Researchers found a significant association between increasing DHA levels and increasing DHA + EPA levels with reduced risk for early AMD (n=214 participants with early AMD; n=99 [46.3 percent] were non-White). EPA levels alone weren’t significantly associated with AMD.
Researchers found that increasing levels of DHA were associated with reduced risk for early AMD in a multi-ethnic cohort. They wrote that the study represented the first racially diverse study demonstrating an association between omega-3 PUFAs and AMD risk.
SOURCE: Karger AB, Guan W, Nomura SO, et al. Association of plasma ω-3 fatty acids with early age-related macular degeneration in the Multi-Ethnic Study of Atherosclerosis (MESA). Retina 2022; Mar 9. [Epub ahead of print].
Association of Choroidal Thickness with RRD Repair
Investigators compared the choroidal thickness before and after pars plana vitrectomy (PPV) for rhegmatogenous retinal detachment repair, as part of a retrospective case series of RRD patients presenting between January 2015 and September 2020.
Subfoveal choroidal thickness (SFCT) and anatomical success were measured in post-PPV and fellow eyes at presentation, and at three and six months after PPV for RRD repair.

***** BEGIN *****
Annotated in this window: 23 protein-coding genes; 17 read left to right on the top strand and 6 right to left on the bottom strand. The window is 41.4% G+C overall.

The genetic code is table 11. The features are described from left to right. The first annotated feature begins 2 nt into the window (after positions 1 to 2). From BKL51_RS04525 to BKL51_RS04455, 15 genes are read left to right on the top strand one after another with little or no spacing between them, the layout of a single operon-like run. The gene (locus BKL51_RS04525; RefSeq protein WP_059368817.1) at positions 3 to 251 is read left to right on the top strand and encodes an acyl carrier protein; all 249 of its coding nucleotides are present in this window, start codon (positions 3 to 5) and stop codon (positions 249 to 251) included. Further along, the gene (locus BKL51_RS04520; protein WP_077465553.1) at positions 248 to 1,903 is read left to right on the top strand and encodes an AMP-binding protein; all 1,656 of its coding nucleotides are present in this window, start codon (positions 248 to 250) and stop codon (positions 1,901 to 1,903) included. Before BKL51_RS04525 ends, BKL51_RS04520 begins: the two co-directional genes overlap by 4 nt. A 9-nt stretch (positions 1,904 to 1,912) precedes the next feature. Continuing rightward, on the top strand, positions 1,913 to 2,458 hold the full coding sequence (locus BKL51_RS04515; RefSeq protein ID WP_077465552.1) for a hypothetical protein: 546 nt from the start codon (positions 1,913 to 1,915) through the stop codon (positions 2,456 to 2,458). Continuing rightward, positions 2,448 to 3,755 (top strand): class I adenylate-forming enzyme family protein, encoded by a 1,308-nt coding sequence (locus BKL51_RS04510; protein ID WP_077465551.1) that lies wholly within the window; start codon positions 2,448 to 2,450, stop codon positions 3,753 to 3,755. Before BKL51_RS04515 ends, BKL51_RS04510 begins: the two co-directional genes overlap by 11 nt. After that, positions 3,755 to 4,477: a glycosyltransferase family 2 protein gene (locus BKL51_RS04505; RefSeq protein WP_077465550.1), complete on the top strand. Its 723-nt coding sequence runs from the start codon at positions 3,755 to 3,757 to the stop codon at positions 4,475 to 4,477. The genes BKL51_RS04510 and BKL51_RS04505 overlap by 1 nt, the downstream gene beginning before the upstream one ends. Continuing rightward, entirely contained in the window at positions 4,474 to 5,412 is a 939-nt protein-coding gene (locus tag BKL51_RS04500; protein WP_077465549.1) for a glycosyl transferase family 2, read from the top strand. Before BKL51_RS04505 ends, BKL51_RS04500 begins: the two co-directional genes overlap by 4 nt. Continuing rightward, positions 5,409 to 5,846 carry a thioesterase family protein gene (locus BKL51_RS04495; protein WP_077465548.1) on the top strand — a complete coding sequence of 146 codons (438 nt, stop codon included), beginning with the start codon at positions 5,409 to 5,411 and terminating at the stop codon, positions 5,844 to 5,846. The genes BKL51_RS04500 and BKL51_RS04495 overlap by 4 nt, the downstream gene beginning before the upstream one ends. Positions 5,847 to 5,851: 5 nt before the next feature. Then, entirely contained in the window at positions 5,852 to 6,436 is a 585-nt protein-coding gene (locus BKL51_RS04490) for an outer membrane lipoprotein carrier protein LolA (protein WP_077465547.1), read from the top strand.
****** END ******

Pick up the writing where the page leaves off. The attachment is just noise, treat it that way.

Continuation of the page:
A total of 93 patients (59 percent male) with a mean age of 61.8 ±15.2 years were included. Here are some of the findings:
Investigators reported that eyes with rhegmatogenous retinal detachments demonstrated thinning in the subfoveal choroidal thickness after vitrectomy surgery. Given that eyes with recurrent retinal detachment presented with thicker choroids at baseline, researchers suggest that thicker SFCT at presentation may play a role in retinal re-detachment.
SOURCE: Trivizki O, Eremenko R, Au A, et al. The association of choroidal thickness with rhegmatogenous retinal detachment repair. Retina 2022; Feb 25. [Epub ahead of print].
B+L and Clearside Launch Xipere
Bausch + Lomb and Clearside Biomedical announced the U.S. commercial launch of Xipere (triamcinolone acetonide injectable suspension), the first and only therapy approved by the FDA for suprachoroidal use for the treatment of macular edema associated with uveitis. Read more.
Apellis Reports 18-month Pegcetacoplan Findings
Apellis Pharmaceuticals announced longer-term data from the Phase III DERBY and OAKS studies. The company says the data shows that intravitreal pegcetacoplan, an investigational, targeted C3 therapy, continued to reduce geographic atrophy lesion growth and demonstrate a “favorable” safety profile at month 18 for the treatment of GA secondary to age-related macular degeneration. The data will be included in the New Drug Application that the company plans to submit to the FDA in the second quarter of 2022, Apellis says. Read more.